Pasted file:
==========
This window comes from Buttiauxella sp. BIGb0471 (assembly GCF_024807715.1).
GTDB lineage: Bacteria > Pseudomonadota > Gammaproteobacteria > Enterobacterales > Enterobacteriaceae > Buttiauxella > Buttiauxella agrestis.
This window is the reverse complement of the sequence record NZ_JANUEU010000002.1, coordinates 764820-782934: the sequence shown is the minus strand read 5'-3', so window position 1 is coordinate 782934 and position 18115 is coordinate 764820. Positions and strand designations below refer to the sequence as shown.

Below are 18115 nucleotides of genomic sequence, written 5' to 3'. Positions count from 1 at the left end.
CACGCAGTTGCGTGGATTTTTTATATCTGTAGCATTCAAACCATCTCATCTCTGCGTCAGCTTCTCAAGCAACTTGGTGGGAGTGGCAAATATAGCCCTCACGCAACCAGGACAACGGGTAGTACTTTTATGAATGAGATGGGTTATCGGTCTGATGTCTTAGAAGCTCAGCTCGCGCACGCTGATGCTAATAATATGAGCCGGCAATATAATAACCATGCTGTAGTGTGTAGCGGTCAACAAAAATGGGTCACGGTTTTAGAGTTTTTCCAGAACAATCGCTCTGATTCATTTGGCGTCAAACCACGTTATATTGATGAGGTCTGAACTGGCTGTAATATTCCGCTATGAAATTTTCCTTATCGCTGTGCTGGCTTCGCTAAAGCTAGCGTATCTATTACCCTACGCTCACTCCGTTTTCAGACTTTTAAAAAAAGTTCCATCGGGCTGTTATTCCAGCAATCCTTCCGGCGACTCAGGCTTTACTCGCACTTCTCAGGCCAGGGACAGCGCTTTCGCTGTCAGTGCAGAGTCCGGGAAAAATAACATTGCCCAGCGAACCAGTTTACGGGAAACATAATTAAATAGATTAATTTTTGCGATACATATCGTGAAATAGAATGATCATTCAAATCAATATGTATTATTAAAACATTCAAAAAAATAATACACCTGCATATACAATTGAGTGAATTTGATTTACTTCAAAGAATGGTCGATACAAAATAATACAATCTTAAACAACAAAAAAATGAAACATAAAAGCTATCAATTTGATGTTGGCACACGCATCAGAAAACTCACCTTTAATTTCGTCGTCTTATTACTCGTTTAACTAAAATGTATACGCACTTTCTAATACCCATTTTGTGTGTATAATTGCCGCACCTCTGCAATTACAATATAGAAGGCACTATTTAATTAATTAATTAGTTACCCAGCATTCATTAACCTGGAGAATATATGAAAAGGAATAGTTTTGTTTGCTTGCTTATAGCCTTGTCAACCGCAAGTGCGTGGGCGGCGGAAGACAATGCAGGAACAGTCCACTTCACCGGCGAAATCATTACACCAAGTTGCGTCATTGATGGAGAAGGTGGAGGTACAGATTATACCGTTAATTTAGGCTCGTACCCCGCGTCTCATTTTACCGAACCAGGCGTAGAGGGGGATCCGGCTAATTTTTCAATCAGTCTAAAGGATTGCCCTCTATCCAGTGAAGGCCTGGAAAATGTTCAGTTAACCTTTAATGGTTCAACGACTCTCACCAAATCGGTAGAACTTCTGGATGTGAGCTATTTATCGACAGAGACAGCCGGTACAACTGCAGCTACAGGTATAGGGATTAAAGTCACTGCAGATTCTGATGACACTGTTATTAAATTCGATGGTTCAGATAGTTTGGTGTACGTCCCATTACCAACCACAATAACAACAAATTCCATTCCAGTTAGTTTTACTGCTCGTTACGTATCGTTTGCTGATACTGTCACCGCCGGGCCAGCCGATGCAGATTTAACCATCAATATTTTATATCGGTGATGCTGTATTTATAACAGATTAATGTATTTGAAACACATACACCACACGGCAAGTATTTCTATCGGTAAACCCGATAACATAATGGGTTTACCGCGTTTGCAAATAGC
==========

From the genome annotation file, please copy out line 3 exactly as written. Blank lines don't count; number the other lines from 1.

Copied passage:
This window is the reverse complement of the sequence record NZ_JANUEU010000002.1, coordinates 764820-782934: the sequence shown is the minus strand read 5'-3', so window position 1 is coordinate 782934 and position 18115 is coordinate 764820. Positions and strand designations below refer to the sequence as shown.